Ghana’s Finance Minister for the past four years Ken Ofori-Atta, has been re-nominated by the President of Ghana, Nana Addo Dankwa Akufo-Addo – his direct cousin – for another term of office.
Ofori-Atta’s long history in investment banking has not stopped opposition to his candidacy, both within his own party as well as from the main opposition party in Ghana, the NDC.
His nomination, like other ministerial appointments in Ghana, requires parliamentary vetting and approval. Already some members of the 26-member parliamentary vetting committee have served notice that they intend to subject his stewardship of the country’s exchequer for the past four years to strict scrutiny.
The vetting of Ofori-Atta has already been postponed several times, pending his full recovery from his post Covid-19 complications, which required a lengthy trip to the US for medical treatment. It is now slated for 25 March.
It may be complicated by the fact that Ghana’s legislative body for the first time is a hung one following the December elections, which removed the parliamentary majority from the ruling National Patriotic Party (NPP).
The NPP has 137 MPs… the same number as the opposition National Democratic Congress (NDC). One independent candidate who has officially chosen to work with the NPP, would inevitably break that tie.
Strong consensus-building needed
Given the balance of forces in parliament for President Nana Akufo-Addo’s second term, strong consensus building will be required between the ruling party and the largest opposition party. The vetting and approval of the Finance Minister designate, Ken Ofori-Atta, will require the same.
As Bright Simons wrote in The Africa Report just after the December polls, this may have unexpected fiscal consequences.
“Because local elections are increasingly won on the basis of physical projects”, says Simons, “political observers expect heavy demands for projects in Opposition strongholds, undermining fiscal stability unless the Government wishes to risk a failure of having its budgets rejected by the Parliament.”
Budget hawks in the NPP ranks may demand answers on this from Ofori-Atta during the hearing.
So what is the Ofori-Atta balance sheet MPs will be looking at?
In the four years of Ofori-Atta’s oversight he was confronted with a failing banking sector in near collapse in 2017 when he assumed office. In order to save the sector, he had to take drastic steps that resulted in his Ministry spending $3.6bn (21bn Ghana Cedis) to rescue the banking industry.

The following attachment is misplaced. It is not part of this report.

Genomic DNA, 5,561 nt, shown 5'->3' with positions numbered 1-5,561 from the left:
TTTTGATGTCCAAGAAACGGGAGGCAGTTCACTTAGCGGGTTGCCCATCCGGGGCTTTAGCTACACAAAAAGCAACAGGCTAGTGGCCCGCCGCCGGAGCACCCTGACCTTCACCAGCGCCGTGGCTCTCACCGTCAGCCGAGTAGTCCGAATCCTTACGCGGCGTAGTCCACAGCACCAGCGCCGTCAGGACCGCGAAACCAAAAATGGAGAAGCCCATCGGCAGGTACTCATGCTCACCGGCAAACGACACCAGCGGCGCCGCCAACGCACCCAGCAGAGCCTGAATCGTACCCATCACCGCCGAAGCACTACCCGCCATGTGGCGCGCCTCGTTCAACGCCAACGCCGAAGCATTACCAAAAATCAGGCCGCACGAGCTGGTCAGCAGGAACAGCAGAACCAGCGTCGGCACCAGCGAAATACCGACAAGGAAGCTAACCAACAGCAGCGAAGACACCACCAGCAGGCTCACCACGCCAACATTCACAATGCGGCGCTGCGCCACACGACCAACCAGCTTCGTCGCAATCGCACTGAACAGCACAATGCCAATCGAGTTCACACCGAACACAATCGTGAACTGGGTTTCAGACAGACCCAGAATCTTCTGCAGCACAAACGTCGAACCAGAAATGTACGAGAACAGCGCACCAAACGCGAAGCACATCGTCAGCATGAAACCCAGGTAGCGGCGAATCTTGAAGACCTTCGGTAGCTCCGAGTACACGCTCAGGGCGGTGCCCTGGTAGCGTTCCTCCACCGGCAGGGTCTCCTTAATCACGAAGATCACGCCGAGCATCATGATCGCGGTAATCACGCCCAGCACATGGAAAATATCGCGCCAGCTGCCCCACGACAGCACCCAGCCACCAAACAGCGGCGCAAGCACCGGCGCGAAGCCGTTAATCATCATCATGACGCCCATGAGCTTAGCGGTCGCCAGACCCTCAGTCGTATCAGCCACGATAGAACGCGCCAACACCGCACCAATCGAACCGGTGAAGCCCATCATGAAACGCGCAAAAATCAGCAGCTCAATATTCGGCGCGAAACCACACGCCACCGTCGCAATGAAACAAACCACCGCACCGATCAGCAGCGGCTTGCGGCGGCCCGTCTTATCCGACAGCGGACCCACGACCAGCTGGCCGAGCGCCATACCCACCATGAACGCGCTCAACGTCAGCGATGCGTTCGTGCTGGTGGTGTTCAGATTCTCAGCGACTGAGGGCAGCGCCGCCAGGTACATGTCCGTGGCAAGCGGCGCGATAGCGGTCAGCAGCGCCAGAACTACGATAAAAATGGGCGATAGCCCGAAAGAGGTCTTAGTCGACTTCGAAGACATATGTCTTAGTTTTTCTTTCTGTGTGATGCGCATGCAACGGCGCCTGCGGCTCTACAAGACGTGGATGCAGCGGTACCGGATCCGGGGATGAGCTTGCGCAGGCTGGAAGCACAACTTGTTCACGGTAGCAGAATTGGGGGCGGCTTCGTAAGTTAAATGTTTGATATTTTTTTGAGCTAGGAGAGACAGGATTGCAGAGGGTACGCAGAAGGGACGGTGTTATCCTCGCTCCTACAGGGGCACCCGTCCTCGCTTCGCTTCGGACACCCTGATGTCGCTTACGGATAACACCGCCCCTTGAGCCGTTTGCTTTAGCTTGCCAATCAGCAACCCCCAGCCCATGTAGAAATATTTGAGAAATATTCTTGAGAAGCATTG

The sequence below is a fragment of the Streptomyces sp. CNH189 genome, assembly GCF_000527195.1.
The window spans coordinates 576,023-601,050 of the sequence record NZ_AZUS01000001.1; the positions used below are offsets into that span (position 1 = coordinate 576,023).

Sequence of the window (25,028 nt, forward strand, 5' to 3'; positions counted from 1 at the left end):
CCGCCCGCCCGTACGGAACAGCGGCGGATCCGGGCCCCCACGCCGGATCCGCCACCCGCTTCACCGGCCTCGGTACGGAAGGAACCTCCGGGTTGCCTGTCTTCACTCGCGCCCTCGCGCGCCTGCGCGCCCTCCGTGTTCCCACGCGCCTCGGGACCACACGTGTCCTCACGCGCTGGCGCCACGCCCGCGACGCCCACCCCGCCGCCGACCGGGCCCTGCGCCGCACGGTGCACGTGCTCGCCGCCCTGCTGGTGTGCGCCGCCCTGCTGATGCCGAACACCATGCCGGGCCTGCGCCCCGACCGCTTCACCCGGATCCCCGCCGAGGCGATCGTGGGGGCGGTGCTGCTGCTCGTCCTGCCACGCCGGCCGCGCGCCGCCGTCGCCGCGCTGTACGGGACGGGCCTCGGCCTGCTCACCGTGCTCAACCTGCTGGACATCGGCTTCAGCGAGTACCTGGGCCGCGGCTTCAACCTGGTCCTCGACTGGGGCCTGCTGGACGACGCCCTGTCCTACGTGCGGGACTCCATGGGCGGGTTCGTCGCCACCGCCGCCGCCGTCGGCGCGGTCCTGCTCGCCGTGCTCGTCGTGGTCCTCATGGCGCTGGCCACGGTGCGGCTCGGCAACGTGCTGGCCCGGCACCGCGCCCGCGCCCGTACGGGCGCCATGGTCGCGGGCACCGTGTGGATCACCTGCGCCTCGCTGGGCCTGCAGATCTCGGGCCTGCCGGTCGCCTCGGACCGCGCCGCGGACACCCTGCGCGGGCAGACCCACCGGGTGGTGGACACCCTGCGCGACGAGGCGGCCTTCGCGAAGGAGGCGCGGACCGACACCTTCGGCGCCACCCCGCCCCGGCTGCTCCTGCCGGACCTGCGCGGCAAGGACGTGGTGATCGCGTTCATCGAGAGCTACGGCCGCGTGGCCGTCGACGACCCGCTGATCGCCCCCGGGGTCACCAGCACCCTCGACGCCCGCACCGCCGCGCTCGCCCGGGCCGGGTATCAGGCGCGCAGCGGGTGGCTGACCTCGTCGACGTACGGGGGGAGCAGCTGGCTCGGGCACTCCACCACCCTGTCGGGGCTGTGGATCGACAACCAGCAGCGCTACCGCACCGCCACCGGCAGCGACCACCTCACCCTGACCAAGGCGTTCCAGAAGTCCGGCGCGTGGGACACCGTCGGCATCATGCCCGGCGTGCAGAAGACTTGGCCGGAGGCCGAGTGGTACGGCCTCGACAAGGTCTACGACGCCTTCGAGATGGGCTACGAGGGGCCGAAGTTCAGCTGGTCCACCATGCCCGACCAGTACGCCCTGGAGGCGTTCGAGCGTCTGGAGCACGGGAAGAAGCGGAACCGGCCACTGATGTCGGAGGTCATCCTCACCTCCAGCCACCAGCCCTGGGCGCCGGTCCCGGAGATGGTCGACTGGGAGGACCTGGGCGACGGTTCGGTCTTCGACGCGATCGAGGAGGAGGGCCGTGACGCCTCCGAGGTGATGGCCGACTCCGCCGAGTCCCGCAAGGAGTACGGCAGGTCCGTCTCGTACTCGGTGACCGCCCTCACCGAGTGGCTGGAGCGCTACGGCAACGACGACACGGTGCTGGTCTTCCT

Another area of his stewardship that generated controversy was his quest to establish a gold royalties company which was to be known as “Agyapa Gold Royalties Limited”, as a “special purpose vehicle” with the aim of listing on the London and Ghana Stock Exchanges, to raise money using the country’s Gold resources as security for same.
The public criticism, over the transactional advisory role played by the premier investment banking and brokerage firm, Databank, a company founded in Ghana by Ofori-Atta, led to a decision by the board of directors of Databank, to withdraw from the transaction completely on 10 December 2020.
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“The Board of Directors of Databank has observed with deep concern persistent attempts by some political actors, during the political season leading up to the general elections of December 2020, to tarnish our hard-won reputation painstakingly built over the last 30 years, by unfairly exploiting our participation and involvement in the Transaction as one of the Transaction Advisors. We believe this is principally due to the Minister of Finance’s association with Databank as its co-founder” the withdrawal letter of Databank signed by its group chief executive officer, Kojo Addae-Mensah stated.
Agyapa to dominate
Ghanaian economist Daniel Amarteye Anim thinks the move to securitize the country’s gold deposits will dominate proceedings in parliament.
“They will take him on. They will want to further peruse the deal. They would like to know for instance whether the deal was a very good move and why they couldn’t make certain disclosures and link it to the work done by the Special Prosecutor”, says Anim.
“What this shows is that the hung parliament could be a blessing to Ghana where egregiously problematic government projects and policies are concerned”, says Simons. “It could even contribute directly to enhancing electoral democracy by helping bring greater scrutiny to the conduct of the Electoral Commission itself.”
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